In anticipation of their effort, the Center for Individual Freedom teamed up with the Taxpayers Protection Alliance to provide Congress with a “Reality Check” of key messaging and themes to expect from those groups as they visit with lawmakers.

Read the document here.

July 24th, 2017 at 5:57 pm
CFIF Joins Coalition Urging Congressional Reversal of CFPB’s Anti-Arbitration Rule

The Center for Individual Freedom (CFIF) today joined a coalition made up of more than two dozen free-market organizations on a letter urging Congress to use the Congressional Review Act to reverse a new rule by the Consumer Financial Protection Bureau (CFPB) that prevents financial services companies from using arbitration to resolve customer disputes.

“The CFPB’s arbitration rule has been described as ‘Christmas in July’ for America’s trial lawyers – and rightly so,” the coalition stresses in the letter.  “According to the CFPB’s own finding, the rule will cost consumers billions of dollars and unleash over 6,000 class action lawsuits every five years. This rule is an obstacle to the efforts to right America’s fiscal ship and create jobs and prosperity for the American people.”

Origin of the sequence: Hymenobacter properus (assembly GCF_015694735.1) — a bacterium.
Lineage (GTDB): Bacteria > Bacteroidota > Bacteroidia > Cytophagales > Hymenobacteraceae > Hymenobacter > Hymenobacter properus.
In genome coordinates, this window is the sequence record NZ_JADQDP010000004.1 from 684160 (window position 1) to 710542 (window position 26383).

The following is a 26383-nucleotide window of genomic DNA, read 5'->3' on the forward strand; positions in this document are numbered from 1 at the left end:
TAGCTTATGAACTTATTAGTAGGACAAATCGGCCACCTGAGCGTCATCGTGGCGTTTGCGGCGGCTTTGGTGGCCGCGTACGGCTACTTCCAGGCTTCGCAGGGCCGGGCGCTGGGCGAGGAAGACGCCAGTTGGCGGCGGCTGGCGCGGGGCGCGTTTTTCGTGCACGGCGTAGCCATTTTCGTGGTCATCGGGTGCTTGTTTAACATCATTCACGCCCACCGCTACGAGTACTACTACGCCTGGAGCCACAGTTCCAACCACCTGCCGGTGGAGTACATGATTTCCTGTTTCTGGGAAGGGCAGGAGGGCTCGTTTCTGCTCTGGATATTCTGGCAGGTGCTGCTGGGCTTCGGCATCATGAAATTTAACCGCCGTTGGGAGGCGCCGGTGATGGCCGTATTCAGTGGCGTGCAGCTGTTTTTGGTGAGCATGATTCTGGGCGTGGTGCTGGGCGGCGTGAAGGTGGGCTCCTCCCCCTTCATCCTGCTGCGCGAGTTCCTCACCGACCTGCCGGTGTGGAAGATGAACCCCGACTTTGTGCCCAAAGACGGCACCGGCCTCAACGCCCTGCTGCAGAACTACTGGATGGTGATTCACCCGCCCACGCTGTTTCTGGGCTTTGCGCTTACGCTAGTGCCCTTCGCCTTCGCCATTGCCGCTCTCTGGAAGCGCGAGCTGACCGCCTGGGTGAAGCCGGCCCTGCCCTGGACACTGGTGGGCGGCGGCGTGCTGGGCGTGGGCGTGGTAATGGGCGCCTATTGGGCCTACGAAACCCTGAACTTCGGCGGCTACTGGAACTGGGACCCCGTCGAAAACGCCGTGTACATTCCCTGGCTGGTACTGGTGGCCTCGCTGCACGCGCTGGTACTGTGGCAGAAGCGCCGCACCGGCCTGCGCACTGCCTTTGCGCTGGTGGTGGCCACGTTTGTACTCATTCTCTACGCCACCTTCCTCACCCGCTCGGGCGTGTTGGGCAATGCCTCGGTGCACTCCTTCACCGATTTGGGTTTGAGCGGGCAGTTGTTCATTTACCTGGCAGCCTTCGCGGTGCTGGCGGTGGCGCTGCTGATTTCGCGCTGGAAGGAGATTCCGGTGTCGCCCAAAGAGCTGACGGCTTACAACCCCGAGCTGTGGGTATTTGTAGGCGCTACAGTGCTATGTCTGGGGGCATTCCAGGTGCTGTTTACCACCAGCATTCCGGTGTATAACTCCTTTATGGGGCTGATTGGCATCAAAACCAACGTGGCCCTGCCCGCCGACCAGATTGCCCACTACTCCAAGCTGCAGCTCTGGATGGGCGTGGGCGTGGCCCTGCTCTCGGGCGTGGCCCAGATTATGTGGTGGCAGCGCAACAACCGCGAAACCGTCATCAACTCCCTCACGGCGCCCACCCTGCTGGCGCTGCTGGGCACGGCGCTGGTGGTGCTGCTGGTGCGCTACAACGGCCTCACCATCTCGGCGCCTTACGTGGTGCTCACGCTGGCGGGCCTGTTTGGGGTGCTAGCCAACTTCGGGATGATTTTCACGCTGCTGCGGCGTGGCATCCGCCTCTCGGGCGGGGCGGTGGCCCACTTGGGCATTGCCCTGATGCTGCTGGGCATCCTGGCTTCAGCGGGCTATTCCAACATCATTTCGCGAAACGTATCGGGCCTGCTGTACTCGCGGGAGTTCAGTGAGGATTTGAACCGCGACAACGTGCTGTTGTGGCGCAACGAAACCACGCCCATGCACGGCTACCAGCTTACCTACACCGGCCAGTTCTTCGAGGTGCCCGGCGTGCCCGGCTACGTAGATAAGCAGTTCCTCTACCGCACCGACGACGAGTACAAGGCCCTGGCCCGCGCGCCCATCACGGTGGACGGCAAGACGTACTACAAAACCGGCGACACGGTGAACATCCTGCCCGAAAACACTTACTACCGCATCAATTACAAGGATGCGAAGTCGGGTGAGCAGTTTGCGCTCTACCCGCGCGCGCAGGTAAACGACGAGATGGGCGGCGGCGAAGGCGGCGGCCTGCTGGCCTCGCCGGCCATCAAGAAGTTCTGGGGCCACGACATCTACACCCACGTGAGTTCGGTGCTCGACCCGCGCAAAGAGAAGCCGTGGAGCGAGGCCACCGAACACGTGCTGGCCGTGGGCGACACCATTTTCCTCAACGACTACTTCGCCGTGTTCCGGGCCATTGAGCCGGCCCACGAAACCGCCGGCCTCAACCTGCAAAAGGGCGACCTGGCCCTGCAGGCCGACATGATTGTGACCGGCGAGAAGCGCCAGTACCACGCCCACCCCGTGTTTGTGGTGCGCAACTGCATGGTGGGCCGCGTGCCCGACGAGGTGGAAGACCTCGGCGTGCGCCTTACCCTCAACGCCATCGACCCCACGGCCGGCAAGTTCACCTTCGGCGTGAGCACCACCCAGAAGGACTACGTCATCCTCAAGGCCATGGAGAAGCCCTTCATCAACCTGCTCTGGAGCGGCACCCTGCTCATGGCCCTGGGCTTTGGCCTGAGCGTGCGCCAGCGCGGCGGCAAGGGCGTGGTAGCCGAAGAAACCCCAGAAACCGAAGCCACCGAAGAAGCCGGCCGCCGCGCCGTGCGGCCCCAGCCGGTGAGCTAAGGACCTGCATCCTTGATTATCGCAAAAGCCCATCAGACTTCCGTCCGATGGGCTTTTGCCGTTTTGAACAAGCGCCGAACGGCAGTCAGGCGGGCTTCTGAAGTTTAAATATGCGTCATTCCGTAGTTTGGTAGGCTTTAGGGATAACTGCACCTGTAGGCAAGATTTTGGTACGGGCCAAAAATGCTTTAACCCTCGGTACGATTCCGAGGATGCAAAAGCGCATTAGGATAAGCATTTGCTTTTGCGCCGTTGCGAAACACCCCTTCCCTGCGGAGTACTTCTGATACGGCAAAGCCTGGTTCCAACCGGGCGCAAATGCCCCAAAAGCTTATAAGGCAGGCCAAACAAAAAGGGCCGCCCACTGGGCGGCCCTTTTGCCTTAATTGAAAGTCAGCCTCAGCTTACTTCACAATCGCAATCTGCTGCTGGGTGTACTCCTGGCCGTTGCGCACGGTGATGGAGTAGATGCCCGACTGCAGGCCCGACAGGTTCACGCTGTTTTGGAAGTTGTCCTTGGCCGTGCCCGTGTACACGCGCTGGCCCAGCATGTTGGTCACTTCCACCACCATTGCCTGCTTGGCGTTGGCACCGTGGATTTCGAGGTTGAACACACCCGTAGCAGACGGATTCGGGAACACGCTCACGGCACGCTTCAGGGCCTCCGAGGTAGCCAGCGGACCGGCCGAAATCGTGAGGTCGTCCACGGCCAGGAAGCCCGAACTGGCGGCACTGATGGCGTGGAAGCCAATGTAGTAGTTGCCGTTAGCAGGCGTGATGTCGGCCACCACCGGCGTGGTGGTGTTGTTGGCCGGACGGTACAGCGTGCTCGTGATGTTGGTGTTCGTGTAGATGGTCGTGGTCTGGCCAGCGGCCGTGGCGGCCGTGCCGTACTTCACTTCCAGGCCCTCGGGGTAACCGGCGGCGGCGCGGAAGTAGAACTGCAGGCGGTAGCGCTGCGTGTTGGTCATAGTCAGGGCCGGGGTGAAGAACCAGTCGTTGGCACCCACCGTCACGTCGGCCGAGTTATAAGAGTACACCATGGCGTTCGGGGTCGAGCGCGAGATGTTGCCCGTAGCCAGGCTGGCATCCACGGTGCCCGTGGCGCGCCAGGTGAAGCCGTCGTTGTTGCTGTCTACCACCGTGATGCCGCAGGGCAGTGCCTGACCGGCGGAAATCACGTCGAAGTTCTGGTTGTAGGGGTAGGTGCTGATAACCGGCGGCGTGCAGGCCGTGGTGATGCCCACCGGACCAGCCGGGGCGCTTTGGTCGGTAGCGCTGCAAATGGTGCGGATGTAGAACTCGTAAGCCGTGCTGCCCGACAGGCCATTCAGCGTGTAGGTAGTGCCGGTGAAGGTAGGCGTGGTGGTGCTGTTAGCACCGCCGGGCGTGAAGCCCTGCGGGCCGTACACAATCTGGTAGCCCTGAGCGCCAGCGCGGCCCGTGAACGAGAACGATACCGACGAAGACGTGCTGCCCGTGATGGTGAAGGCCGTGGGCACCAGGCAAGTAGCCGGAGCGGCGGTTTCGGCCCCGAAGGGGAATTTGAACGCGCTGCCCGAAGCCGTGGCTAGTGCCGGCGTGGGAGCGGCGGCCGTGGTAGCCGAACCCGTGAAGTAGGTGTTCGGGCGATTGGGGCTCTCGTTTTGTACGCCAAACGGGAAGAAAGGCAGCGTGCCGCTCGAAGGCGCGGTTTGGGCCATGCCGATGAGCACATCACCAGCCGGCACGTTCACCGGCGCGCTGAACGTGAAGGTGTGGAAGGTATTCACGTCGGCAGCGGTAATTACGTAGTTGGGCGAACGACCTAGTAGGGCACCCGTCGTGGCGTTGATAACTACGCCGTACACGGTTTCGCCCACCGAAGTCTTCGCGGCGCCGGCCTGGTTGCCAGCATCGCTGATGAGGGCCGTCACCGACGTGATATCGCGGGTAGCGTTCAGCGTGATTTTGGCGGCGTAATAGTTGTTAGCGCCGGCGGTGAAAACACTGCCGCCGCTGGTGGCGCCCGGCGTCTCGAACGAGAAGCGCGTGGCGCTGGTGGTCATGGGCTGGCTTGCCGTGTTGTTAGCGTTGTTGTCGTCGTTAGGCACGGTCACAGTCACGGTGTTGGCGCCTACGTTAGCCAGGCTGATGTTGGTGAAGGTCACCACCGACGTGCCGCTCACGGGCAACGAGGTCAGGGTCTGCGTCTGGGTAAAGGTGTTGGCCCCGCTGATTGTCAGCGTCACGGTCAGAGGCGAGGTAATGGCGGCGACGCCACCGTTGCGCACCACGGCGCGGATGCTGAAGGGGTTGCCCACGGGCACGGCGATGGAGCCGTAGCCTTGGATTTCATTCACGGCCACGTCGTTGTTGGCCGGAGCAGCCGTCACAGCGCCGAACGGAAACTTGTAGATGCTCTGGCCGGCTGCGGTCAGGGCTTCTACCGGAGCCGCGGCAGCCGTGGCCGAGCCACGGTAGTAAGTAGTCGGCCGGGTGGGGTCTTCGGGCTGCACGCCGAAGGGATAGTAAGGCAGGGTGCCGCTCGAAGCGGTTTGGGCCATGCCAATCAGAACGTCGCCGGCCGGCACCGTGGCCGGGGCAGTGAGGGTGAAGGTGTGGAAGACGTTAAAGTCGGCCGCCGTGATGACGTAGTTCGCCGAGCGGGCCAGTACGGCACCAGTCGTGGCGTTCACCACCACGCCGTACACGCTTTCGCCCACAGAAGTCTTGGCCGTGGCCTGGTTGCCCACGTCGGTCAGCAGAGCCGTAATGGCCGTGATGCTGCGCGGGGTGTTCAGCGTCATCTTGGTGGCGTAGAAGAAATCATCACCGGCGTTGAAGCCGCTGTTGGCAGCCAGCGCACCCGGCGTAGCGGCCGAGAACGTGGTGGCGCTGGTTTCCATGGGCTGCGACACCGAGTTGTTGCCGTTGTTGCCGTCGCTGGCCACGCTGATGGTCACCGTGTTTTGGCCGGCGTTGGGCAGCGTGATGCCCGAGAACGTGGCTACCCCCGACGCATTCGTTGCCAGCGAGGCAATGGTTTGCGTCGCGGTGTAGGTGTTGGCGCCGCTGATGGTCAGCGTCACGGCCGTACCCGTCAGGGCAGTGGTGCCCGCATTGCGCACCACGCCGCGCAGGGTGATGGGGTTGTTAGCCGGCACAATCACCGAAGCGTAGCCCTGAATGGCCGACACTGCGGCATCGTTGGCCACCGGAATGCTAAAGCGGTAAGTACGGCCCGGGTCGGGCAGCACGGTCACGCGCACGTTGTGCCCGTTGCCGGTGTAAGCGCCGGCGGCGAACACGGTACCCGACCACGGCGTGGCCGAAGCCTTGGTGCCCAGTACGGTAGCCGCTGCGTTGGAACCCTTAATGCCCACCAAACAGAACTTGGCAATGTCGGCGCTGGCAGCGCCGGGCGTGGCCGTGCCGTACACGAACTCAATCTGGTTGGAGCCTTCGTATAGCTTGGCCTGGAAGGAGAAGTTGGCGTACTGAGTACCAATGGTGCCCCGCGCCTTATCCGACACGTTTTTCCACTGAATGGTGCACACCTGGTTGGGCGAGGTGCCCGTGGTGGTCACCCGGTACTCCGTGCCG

The letter, which was organized by the Center for Freedom and Prosperity, can be read in its entirety here (PDF).

Read the Center for Freedom and Prosperity’s official press release here.

February 15th, 2017 at 5:21 pm
The Tax Code Isn’t Working for America
There’s perhaps no greater defining mark of American politics today than the polarization that plagues our discourse.  Acrimony has become the default posture of the major political parties and their supporters on even the most mundane issues.

But there is one issue—a major issue—that holds enormous bipartisan potential, despite the political animus:  the need for comprehensive tax reform.  Yes, disagreement naturally exists over some of the details on how to reform the tax code, but few argue against the need and urgency to do so.